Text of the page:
Travel Award Winner Vera Wiersma
Vera Wiersma is a researcher working at Vrije Universiteit Amsterdam. She is researching the mechanisms underlying the progression of Alzheimer's disease and the award will help to fund her trip to the 14th International Conference on Alzheimer's and Parkinson's diseases.
I'm very happy to be awarded the HelloBio travel grant, which will allow me to attend the 14th International Conference on Alzheimer’s and Parkinson’s disease coming March in Lisbon. I am looking forward to discussing my data with scientists from all over the world and to catch up and learn all about the latest discoveries in my research field. An unique opportunity! Thank you for your generous support, Hello Bio, I am looking forward to the conference! Vera Wiersma, Vrije Universiteit Amsterdam, The Netherlands, Hello Bio travel award winner
Congrats Vera! Can you tell us a bit more about what you're working on at the moment?
I am a final year PhD student working at the Vrije Universiteit Amsterdam, in the research team “Molecular Neurodegeneration” headed by Dr. Wiep Scheper at the Center for Neurogenomics and Cognitive research. In my laboratory, we are studying neurodegenerative diseases, including the most common one: Alzheimer’s disease. Alzheimer’s disease is hallmarked by the presence of humungous clumps of two proteins (known as Amyloid-beta and tau) inside cells. These proteins can travel between cells, spreading the disease throughout the brain. In my research group, we are modelling this spreading and clustering of the tau protein “in vitro” in cell cultures, aiming to understand the mechanisms underlying these processes. Shedding light on these processes will aid the development of mechanism-based disease-modifying treatments, of which none do currently exist for Alzheimer’s disease.
What is it about your field of research that gets you most excited?
The brain remains the most mysterious organ. Every day, neuroscientists all over the world are expanding the horizons of our knowledge with their discoveries. The challenge lies in putting the extremely small pieces of the puzzle (e.g. protein A does this to protein B) together to solve complex brain diseases, such as Alzheimer’s disease.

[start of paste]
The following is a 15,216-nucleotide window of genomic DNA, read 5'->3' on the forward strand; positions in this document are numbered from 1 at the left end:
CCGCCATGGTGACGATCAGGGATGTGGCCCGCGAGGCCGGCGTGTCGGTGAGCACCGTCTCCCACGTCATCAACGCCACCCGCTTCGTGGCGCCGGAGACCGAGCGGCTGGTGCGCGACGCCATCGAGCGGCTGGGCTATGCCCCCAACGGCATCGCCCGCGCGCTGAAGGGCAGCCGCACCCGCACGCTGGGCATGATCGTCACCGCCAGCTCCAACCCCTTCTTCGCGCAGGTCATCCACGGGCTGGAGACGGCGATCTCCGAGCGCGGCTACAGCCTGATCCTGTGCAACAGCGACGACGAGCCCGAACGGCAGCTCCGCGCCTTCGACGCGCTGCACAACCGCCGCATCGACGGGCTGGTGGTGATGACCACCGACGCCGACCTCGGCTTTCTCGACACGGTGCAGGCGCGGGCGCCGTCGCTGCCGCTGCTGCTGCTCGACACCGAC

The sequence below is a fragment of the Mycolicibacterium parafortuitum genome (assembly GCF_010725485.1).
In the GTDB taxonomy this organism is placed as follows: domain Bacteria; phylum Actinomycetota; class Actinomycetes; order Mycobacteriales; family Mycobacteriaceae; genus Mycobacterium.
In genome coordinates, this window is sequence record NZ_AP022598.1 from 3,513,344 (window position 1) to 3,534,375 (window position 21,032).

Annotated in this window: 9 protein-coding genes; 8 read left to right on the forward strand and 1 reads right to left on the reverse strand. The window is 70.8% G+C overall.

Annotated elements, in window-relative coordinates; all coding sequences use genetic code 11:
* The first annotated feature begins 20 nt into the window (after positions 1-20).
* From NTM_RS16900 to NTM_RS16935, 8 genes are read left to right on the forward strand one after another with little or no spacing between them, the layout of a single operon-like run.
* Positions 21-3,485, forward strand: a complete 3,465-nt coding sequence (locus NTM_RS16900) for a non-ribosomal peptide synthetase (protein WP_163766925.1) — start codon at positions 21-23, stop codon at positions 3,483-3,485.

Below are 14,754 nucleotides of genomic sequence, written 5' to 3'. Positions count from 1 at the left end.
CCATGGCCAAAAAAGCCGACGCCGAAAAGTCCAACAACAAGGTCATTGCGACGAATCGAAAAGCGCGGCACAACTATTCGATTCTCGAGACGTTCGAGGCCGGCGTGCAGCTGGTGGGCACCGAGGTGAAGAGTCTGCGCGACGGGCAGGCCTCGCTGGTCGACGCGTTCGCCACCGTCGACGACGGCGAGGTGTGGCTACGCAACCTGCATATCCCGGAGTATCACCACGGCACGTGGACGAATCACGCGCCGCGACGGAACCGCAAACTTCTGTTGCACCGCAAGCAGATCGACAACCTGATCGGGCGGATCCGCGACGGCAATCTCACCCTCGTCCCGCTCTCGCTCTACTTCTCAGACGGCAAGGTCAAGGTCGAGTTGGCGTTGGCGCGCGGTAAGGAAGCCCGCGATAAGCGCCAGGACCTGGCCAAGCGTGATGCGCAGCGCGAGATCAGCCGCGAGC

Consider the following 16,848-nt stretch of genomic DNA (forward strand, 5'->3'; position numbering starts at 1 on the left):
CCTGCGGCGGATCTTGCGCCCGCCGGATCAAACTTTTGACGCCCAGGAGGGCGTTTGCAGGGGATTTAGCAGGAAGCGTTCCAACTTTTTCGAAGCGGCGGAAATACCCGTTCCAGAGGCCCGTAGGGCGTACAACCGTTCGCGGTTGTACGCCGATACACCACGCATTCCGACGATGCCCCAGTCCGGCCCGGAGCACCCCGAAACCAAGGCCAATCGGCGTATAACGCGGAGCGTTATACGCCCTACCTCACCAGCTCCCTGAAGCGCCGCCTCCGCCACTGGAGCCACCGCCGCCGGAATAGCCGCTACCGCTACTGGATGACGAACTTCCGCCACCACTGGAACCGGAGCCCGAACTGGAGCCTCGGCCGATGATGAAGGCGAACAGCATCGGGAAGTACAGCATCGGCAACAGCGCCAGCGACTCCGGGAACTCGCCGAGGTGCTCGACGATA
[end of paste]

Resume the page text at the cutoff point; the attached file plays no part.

Which scientists working today do you most admire, and why?
Although not really answering the question, I picked Marie Curie, who for me stands as an example of how perseverance, curiosity and humbleness are key ingredients to become a good scientist.
What do you think are the biggest challenges currently facing life scientists and their work?
With decreasing funding for science, communication of the importance of our research to the public is becoming more and more important in my view. It is a challenge to sometimes take a step back, to look beyond running experiments, publication pressure and other stressful deadlines and think about ways to convey “why this study is so important” to non-scientists. Trying to communicate what drives us scientists back to the lab every day, what makes us so passionate for science and where the effects of science on society can be seen, will hopefully increase public support.
What’s your favorite science quote?
“The good thing about science is that it’s true whether or not your believe in it” by Neil deGrasse Tyson
What’s your favorite science joke?
Image credit: BizarroComics.com
Thanks for giving us that fascinating insight into your research Vera - we hope you enjoy your trip to Lisbon!
Additional resources for early career life scientists
One of the things we’re most passionate about is supporting early career life scientists. Here are some guides and resources that you may find helpful:
- The Life Scientists' Guide to Wellbeing
- The Life Scientists' Guide for New PhD Students
- The Most Common PhD Problems & How to Get Past Them
- View all of our guides
- Apply for a Travel Grant: every month we give away $500 to PhD students and Postdocs so that they can attend a scientific conference. Give it a go - it's really easy to apply.
- Read advice from other scientists - in our Interviews with Scientists' series
- Molarity Calculator: a quick and easy way to calculate the mass, volume or concentration required for making a solution
- Dilution Calculator: an easy way to work out how to dilute stock solutions of known concentrations
- Mini-reviews, Pathway Posters & Product Guides: a set of technical resources to answer your questions on a wide range of topics and to help you get started quickly
- And - when you get to the stage of planning your experiments, don't forget that we offer a range of agonists, antagonists, inhibitors, activators, antibodies and fluorescent tools at up to half the price of other suppliers (check out our price comparison table to see for yourself!). The range includes:
And finally - don't forget to check back in to the Hello Bio Blog - with features from experts, posts on lab support, events, competitions and some fun stuff along the way!